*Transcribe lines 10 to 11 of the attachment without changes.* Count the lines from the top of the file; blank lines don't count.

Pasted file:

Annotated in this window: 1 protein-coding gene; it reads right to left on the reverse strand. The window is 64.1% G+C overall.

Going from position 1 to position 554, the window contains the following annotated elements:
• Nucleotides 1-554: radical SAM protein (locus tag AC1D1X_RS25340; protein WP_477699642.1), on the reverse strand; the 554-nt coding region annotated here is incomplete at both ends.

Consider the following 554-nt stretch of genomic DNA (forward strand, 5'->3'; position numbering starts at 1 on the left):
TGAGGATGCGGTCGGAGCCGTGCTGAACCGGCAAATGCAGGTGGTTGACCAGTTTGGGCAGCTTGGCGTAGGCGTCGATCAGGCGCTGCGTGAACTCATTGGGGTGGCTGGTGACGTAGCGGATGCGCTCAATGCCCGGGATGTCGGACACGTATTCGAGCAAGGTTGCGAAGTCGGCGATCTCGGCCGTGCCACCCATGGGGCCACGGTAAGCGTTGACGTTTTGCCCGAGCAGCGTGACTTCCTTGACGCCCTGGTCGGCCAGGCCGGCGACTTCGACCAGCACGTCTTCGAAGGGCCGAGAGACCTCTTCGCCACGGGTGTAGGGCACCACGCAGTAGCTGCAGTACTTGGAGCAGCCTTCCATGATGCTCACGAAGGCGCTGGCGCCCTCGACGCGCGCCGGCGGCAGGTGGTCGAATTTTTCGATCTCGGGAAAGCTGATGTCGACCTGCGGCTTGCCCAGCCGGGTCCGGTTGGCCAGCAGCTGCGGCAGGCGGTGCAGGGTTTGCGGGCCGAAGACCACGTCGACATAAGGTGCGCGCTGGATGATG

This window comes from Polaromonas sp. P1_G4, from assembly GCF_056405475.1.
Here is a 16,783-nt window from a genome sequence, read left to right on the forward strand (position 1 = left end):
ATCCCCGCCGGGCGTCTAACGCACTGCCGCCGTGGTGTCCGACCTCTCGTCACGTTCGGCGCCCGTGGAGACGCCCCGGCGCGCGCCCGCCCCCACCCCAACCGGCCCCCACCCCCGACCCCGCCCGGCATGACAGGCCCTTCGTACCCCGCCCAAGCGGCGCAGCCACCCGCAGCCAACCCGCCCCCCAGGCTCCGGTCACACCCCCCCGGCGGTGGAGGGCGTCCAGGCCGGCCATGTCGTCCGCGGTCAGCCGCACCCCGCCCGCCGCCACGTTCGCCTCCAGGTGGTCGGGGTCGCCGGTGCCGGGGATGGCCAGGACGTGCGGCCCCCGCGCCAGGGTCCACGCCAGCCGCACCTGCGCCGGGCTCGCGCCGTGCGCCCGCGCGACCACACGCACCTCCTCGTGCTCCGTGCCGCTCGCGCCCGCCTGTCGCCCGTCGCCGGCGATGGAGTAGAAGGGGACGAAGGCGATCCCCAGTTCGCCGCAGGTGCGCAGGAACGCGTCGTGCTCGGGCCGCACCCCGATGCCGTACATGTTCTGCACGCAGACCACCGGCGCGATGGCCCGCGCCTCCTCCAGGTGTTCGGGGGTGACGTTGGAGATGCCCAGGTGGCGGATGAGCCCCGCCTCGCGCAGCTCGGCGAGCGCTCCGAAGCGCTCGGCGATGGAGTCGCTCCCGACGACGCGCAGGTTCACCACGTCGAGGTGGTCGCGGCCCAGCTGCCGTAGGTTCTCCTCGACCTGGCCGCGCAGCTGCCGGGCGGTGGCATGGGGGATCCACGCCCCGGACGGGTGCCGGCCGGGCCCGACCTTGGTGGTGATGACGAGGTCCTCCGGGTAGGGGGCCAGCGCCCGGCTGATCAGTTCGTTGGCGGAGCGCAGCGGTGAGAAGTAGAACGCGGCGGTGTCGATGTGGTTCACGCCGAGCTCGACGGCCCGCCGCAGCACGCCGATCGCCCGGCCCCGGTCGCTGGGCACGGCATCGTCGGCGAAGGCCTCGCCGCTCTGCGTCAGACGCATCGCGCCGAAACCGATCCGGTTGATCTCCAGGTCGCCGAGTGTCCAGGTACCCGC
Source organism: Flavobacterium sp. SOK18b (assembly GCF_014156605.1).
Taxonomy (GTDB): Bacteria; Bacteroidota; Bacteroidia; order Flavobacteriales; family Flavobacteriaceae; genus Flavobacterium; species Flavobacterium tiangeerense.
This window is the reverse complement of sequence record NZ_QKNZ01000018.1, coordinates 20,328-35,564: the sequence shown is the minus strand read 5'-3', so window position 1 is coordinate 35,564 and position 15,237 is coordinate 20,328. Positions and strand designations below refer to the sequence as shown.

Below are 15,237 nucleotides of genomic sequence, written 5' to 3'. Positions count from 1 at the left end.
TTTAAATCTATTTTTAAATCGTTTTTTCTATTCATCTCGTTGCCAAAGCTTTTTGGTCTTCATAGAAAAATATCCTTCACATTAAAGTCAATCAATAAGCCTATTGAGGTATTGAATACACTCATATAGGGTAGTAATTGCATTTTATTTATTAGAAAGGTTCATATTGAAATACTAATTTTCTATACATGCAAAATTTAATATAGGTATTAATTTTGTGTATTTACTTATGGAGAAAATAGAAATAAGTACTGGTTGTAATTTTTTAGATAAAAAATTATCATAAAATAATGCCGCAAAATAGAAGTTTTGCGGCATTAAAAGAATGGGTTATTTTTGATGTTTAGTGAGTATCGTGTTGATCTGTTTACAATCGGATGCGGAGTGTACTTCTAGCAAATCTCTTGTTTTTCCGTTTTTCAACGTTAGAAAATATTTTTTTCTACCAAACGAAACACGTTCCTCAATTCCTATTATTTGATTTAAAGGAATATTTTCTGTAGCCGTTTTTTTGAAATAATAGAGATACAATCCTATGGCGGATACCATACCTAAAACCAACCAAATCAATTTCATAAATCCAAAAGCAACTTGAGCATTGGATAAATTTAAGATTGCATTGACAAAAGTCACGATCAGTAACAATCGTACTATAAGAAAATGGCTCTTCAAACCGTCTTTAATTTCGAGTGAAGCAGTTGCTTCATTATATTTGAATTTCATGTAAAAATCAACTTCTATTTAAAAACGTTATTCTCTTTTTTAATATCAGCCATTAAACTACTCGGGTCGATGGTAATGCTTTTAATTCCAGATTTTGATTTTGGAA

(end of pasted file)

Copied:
Taxonomy (GTDB): Bacteria; Bacteroidota; Bacteroidia; order Flavobacteriales; family Flavobacteriaceae; genus Flavobacterium; species Flavobacterium tiangeerense.
This window is the reverse complement of sequence record NZ_QKNZ01000018.1, coordinates 20,328-35,564: the sequence shown is the minus strand read 5'-3', so window position 1 is coordinate 35,564 and position 15,237 is coordinate 20,328. Positions and strand designations below refer to the sequence as shown.